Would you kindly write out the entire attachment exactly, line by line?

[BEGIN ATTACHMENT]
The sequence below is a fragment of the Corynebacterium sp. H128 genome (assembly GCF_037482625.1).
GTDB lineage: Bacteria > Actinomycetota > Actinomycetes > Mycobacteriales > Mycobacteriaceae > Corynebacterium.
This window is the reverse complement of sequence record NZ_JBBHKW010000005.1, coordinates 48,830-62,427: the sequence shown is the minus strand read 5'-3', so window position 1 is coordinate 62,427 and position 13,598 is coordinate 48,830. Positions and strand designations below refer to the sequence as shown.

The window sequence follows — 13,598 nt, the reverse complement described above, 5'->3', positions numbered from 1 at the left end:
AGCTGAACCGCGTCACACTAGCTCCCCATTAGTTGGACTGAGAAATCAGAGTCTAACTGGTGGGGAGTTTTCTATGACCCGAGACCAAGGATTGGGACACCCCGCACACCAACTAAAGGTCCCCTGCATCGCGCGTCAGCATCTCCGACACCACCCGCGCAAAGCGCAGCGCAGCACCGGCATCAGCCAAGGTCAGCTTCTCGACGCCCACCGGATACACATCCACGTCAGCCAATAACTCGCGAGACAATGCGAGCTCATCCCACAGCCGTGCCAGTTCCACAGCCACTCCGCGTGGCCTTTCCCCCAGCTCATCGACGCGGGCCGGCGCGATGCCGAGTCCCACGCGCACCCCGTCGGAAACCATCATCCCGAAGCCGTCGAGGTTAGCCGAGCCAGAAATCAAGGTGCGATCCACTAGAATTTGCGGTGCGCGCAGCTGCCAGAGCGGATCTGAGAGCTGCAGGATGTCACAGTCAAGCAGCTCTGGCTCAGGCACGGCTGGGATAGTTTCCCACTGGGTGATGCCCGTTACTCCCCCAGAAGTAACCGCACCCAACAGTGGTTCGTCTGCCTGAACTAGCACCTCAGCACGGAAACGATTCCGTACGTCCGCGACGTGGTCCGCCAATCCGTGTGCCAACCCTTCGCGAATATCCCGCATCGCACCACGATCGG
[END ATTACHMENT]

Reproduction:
The sequence below is a fragment of the Corynebacterium sp. H128 genome (assembly GCF_037482625.1).
GTDB lineage: Bacteria > Actinomycetota > Actinomycetes > Mycobacteriales > Mycobacteriaceae > Corynebacterium.
This window is the reverse complement of sequence record NZ_JBBHKW010000005.1, coordinates 48,830-62,427: the sequence shown is the minus strand read 5'-3', so window position 1 is coordinate 62,427 and position 13,598 is coordinate 48,830. Positions and strand designations below refer to the sequence as shown.

The window sequence follows — 13,598 nt, the reverse complement described above, 5'->3', positions numbered from 1 at the left end:
AGCTGAACCGCGTCACACTAGCTCCCCATTAGTTGGACTGAGAAATCAGAGTCTAACTGGTGGGGAGTTTTCTATGACCCGAGACCAAGGATTGGGACACCCCGCACACCAACTAAAGGTCCCCTGCATCGCGCGTCAGCATCTCCGACACCACCCGCGCAAAGCGCAGCGCAGCACCGGCATCAGCCAAGGTCAGCTTCTCGACGCCCACCGGATACACATCCACGTCAGCCAATAACTCGCGAGACAATGCGAGCTCATCCCACAGCCGTGCCAGTTCCACAGCCACTCCGCGTGGCCTTTCCCCCAGCTCATCGACGCGGGCCGGCGCGATGCCGAGTCCCACGCGCACCCCGTCGGAAACCATCATCCCGAAGCCGTCGAGGTTAGCCGAGCCAGAAATCAAGGTGCGATCCACTAGAATTTGCGGTGCGCGCAGCTGCCAGAGCGGATCTGAGAGCTGCAGGATGTCACAGTCAAGCAGCTCTGGCTCAGGCACGGCTGGGATAGTTTCCCACTGGGTGATGCCCGTTACTCCCCCAGAAGTAACCGCACCCAACAGTGGTTCGTCTGCCTGAACTAGCACCTCAGCACGGAAACGATTCCGTACGTCCGCGACGTGGTCCGCCAATCCGTGTGCCAACCCTTCGCGAATATCCCGCATCGCACCACGATCGG